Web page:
A few questions and comments:
- Why is the Presidency the only office determined by the electoral college? Why not determine House and Senate seats in the same way? Why does no other modern government employ an electoral college?
- Here’s a really good piece that quotes the founding fathers and explains how they never imagined how undemocratic our election system has become: http://www.msnbc.com/the-last-word/watch/electoral-college-turns-a-win-to-a-loss-806344259882
- If every vote should count and every vote should be counted, why is a vote in Wyoming three and a half times more influential than my vote in California? http://www.nytimes.com/2008/11/02/opinion/02cowan.html
- Currently the small states have all the power to affect the nomination process. Why is it preferable to give them inordinate amounts of power and attention, while the bulk of the voters in the nation’s largest state are ignored? Republicans consistently go as far right as possible to win the early primaries (and then pretend they didn’t make those promises during the general election.) If they had to win in California and New York early, they would have a better chance of fielding moderate candidates that would have a better chance of winning the general election (Republicans have lost the popular vote in six of the last seven elections, and have had no problem in shutting down the government two or three times. Why continue using a system that perpetuates extremism and irresponsible behavior?)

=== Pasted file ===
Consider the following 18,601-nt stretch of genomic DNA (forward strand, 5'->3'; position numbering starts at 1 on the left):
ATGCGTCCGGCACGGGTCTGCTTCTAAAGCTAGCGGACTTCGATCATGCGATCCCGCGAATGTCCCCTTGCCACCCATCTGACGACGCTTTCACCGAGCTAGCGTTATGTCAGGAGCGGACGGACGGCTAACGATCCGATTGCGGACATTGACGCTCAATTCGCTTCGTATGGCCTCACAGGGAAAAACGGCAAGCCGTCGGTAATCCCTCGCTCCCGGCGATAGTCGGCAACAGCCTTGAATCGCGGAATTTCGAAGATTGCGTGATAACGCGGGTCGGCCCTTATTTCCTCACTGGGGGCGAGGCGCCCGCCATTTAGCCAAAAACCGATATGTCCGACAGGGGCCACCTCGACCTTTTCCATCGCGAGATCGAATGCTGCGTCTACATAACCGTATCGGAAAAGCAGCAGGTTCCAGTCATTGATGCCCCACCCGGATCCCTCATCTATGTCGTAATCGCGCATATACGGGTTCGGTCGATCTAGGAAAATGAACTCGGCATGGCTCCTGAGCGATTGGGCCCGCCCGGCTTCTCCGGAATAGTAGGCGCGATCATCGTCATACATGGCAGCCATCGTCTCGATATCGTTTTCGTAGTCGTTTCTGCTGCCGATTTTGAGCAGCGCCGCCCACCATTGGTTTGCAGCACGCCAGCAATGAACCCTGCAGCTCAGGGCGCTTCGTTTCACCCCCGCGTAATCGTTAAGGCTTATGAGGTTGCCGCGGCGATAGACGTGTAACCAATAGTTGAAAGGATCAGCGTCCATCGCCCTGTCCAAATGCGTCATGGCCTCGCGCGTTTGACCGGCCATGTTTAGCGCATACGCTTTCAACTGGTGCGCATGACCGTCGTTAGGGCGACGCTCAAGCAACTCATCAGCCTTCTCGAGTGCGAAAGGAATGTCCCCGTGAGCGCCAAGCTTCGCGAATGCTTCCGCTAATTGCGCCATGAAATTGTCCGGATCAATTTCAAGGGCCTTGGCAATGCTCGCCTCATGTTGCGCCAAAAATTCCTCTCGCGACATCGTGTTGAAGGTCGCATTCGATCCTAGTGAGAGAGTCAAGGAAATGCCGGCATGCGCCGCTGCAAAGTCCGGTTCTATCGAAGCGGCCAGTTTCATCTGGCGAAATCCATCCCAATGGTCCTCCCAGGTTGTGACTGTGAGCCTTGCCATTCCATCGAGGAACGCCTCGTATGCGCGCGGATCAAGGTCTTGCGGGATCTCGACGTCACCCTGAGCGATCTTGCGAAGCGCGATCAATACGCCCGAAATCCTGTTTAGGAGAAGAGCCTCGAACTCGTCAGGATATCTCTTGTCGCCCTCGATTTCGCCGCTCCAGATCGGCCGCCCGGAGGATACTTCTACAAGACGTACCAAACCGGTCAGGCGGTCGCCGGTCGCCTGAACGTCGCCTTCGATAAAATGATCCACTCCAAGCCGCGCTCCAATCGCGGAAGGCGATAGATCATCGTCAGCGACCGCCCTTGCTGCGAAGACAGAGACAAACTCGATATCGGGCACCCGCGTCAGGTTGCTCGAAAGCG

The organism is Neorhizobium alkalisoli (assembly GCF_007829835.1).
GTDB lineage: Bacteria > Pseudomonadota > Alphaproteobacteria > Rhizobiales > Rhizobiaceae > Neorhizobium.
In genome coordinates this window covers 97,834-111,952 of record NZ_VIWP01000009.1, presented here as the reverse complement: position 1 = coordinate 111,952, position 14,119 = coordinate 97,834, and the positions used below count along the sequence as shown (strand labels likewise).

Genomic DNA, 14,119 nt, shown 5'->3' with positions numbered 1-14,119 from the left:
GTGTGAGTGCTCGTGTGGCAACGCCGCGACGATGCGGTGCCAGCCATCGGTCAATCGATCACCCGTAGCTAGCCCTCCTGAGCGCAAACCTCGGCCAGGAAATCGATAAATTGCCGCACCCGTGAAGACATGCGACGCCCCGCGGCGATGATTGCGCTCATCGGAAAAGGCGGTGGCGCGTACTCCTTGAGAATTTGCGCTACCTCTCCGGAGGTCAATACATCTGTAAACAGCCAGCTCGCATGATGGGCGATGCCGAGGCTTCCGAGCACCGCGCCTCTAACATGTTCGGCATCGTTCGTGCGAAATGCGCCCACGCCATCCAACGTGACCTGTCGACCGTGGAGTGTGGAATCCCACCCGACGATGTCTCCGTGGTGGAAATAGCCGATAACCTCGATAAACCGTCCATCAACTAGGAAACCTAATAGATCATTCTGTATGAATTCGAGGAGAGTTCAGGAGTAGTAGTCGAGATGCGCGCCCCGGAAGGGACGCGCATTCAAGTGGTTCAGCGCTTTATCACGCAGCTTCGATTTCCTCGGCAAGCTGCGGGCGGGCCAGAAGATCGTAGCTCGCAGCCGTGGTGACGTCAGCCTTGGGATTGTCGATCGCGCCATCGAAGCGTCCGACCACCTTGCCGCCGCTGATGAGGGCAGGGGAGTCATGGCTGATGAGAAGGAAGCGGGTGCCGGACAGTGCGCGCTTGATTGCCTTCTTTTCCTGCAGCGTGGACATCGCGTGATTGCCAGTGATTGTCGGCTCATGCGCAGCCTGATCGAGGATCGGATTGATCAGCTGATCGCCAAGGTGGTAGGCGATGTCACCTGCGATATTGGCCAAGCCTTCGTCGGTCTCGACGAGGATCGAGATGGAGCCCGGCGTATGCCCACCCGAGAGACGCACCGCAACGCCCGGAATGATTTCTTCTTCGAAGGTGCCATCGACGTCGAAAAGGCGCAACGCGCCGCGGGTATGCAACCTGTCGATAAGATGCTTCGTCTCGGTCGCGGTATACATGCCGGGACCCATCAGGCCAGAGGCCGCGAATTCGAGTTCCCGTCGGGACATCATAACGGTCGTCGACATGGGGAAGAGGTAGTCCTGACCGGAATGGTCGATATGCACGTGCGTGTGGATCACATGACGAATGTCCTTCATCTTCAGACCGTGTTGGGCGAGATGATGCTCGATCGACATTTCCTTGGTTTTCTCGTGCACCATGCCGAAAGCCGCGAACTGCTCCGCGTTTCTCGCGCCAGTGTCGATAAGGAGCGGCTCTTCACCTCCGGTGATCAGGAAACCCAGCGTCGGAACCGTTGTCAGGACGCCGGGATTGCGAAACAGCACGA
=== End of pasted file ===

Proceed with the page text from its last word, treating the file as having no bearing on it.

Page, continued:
- The largest urban areas have the highest concentration of well educated voters. They are the least influenced by media distortions and misleading advertising. The complexity and length of our state and county propositions in my sample ballot was breathtaking. The time and energy to sort through everything is hard enough for someone who is college educated. I can’t even imagine how less educated people come to a decision.